Thursday, November 15, 2012

A Companion's Guide: The 10th Doctor

Name: The (10th) Doctor, John Smith, The Oncoming Storm
Portrayed by: David Tennant
Number of episode as the Doctor: 47
Catchphrase(s): "Allons-y!", "I'm sorry. I'm so sorry."
Appearance: Either a blue or brown suit, tan trench coat, red or light brown converse tennis shoes and sometimes glasses.

First Impressions
It's hard for me to gather my feelings on the 10th Doctor because they are so big and complicated. From the moment David Tennant popped up, exclaimed "new teeth, that's weird" and proceeded to crash land the Tardis back in Rose's time before passing out, I knew we were going to be fast friends. But I could never anticipate how much I was going to love him. Every episode, line of dialogue and decision made me love this 10th incarnation of the Doctor more. He maintained the same things I loved about the 9th but put his own spin on who the Doctor was and it was because of these things that the 10th Doctor became my Doctor.

The Beginning
As I mentioned above, the Doctor wakes up long enough to crash land the Tardis in Rose's time before falling into a deep sleep in "The Christmas Invasion". Of course, during this time aliens decide to invade earth and no one is there to stop it. Rose must forge on on her own, protecting the Doctor while he sleeps and her family as well as the world. Al lthe while, she is waiting for him to wake up and save the day like the man she knew and is constantly disappointed as he doesn't.

I thought this was a really clever way to address the audience's feelings about the new Doctor through his companion. Rose is having a hard time having faith in this new man that seems incapable of coming to the rescue the way the old Doctor did. As an audience we are in a similar position to Rose. The old Doctor didn't seem to let anything (including his own well being) get in the way of saving the day and all this new Doctor does is sleep. He isn't even capable of saving himself. It made us question our faith in the Doctor the way Rose questioned her faith. It was because we question him that when he wakes up and saves the day, it is the much sweeter.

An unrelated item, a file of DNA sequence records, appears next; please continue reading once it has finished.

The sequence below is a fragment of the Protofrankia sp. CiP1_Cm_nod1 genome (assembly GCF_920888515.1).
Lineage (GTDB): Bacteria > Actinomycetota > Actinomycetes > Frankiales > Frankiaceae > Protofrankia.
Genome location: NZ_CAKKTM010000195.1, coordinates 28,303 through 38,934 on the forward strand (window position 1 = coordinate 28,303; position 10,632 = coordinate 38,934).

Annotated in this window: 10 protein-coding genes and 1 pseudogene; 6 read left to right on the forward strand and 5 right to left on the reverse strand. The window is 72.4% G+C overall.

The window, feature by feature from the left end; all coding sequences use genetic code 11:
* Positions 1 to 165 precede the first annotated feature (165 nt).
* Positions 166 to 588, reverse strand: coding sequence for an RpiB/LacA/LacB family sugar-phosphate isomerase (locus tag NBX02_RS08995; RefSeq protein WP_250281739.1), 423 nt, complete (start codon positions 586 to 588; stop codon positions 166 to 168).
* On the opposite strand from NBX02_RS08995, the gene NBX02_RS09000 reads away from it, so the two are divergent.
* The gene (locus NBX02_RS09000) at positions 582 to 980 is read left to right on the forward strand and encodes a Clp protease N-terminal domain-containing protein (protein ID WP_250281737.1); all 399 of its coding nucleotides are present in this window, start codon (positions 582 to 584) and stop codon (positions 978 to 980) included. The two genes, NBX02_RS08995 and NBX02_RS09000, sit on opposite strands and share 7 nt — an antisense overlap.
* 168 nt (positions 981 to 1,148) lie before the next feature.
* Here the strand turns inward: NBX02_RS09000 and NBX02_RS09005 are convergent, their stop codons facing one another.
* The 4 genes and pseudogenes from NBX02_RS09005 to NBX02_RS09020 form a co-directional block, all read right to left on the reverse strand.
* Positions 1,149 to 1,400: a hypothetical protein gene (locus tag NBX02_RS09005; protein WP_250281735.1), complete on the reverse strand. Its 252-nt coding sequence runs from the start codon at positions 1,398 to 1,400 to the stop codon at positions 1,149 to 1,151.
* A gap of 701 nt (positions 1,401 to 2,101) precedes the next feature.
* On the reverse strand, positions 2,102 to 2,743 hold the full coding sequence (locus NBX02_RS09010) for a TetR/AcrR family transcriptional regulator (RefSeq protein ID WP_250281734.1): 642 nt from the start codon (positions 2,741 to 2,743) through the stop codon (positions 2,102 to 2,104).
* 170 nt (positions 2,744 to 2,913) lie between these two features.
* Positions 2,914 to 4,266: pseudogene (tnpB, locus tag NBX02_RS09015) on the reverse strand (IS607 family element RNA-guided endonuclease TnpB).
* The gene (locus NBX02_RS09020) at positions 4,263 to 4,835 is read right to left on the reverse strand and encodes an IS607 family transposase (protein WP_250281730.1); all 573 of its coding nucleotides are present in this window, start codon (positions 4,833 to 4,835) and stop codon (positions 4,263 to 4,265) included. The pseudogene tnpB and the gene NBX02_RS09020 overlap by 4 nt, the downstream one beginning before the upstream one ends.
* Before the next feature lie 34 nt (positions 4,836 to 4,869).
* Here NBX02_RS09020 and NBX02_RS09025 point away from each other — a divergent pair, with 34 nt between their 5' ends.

I was instantly drawn to the 10th Doctor's fast talking and his interest in discovering himself all over again. Learning what type of man he had transformed into was something that interested us all. He reminded me a lot of the angry version of the 9th. He was wrathful and unforgiving when he was portrayed. It made me nervous for a few minutes until he changed into his standard brown suit and joined Rose and her family for Christmas dinner, something the old Doctor would never do. That's when I realized that we are going to get this unique blend of badass and superbly kind that is going to keep me guessing to the very end and she so did.

A New Earth
We get to see this fun side almost instantly in Rose and the Doctor's next few adventures together. He takes her to New York very far in the future. There we see that not only is the Doctor fun but he really does have the memories of the previous incarnation (and all the ones before them) when we meet an old foe. Cassandra from season 1 shows up and abducts Rose's body. Not only does the Doctor catch on very quickly that he is not dealign with Rose anymore, he refuses to help either of them until Cassandra takes over his body instead just so Rose remains safe. We get to see how very much he cares for her in this episode which put to rest my worries of whether these two actors would have the same chemistry.

This playfulness carries over into the next episode entitled "Tooth and Claw" when they traipse around with Queen Elizabeth and happen upon a real live werewolf. Instead of taking the life threatening situation seriously, they sort of rely on each other to figure things out and get away safely. They laugh the whole time and freak out about what they are seeing. The Queen finds this very distasteful and banishes them, setting up Torchwood to keep Britain safe. Because of their wreckless behavior, the institution that eventually parts them is set into motion.

Rose and the Doctor
The whole truth about the Doctor is that he is mostly definable by who he is traveling with or whether he's traveling alone. With Rose, he got to be the lovable hero. They ran around the universe, facing dangers and laughing in the same breathe because they had each other to fall back on. And while this is the Doctor with most of his companions, Rose really seemed to bring out his kinder and most joyous sides. He wanted to show her things that would amaze her and he never disappointed because she was just amazed to be with him. I really feel like during this stint with Rose, the Doctor became the romantic hero because it was clear that they both felt more for each other than they were letting on.